Alec Sharp has written a few blog posts on Generalizations. These posts have some great examples of his 5 Ways to Go Wrong with Generalisation.   I especially like his use of the term literalism since I never seem to get the word specificity out when I’m speaking. I recommend you check out his 5 reasons, since I agree with all of them.

1 – Failure to generalize, a.k.a. literalism

2 – Generalizing too much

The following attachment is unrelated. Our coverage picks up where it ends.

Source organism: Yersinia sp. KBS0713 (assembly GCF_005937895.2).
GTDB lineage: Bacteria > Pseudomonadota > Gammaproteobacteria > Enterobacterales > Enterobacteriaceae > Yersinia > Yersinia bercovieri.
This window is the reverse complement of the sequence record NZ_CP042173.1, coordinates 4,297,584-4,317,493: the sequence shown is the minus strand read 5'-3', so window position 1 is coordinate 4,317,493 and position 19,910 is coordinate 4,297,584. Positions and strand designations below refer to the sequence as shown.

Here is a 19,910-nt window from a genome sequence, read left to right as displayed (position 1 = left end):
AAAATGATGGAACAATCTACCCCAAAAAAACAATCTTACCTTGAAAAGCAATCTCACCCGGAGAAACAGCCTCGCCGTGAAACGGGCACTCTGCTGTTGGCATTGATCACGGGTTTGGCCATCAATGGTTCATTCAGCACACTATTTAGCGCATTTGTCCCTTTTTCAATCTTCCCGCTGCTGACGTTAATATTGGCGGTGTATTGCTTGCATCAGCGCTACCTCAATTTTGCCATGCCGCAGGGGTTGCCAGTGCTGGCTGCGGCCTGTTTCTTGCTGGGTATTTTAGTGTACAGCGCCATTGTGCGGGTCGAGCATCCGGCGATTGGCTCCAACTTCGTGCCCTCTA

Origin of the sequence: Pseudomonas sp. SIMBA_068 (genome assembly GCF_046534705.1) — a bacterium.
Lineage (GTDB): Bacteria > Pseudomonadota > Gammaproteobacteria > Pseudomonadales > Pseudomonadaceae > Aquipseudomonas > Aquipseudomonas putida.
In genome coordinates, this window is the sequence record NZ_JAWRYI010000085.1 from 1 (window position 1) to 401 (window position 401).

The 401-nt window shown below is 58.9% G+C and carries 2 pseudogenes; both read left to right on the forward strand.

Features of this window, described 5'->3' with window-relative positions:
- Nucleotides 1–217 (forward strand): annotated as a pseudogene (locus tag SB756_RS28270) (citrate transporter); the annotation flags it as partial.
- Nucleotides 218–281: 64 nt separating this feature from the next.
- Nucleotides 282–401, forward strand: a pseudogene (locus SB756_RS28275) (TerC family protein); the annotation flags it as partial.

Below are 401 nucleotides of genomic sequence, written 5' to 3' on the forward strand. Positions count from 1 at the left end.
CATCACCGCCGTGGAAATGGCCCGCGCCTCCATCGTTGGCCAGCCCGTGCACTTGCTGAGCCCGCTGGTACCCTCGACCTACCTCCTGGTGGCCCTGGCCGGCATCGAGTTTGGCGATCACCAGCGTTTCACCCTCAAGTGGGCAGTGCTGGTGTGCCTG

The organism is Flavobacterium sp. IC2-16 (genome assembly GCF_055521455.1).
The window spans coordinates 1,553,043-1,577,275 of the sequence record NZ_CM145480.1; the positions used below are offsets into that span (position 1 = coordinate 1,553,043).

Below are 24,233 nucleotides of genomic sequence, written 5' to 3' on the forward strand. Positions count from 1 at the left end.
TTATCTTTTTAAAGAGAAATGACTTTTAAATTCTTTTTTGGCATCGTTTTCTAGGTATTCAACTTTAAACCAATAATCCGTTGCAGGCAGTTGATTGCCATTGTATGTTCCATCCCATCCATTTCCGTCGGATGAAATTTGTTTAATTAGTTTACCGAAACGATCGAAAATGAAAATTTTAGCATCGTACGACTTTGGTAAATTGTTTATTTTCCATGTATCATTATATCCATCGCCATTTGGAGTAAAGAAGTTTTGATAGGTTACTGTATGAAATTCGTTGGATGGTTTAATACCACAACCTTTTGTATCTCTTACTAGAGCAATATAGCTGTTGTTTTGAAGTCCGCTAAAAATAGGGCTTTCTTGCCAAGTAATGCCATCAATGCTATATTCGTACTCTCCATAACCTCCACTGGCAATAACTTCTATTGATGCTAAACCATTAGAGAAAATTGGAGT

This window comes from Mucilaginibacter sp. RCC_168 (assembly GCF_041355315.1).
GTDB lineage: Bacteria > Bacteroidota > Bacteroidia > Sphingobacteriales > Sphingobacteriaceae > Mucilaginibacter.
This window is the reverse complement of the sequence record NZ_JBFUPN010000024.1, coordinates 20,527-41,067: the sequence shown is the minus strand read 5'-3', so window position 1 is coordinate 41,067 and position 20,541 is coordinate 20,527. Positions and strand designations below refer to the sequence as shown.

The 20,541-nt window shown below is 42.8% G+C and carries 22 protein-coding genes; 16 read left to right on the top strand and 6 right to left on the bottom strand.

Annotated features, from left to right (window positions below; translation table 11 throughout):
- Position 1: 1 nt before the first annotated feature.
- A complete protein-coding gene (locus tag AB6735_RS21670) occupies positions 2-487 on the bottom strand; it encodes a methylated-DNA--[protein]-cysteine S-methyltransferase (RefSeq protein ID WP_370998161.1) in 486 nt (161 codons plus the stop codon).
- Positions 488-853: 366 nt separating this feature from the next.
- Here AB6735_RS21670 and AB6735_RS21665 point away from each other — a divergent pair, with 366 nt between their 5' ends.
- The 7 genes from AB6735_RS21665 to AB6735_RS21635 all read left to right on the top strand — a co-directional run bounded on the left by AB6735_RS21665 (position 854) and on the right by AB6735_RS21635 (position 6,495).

3 – Generalizing too soon

4 – Confusing subtypes with roles, states, or other multi-valued characteristics

5 – Applying subtyping to the wrong entity.

By the way, Len Silverston and Paul Agnew talk about levels of generalization in their The Data Model Resource Book, Vol 3: Universal Patterns for Data Modeling book.  Generalization isn’t just a yes/no question.  Every data model structure you architect has a level of generalization.

I’m wondering how many of you who have used a higher level of generalization and what you’ve done to ensure that the metadata you transformed into data still has integrity?  Leave your recommendations in the comments.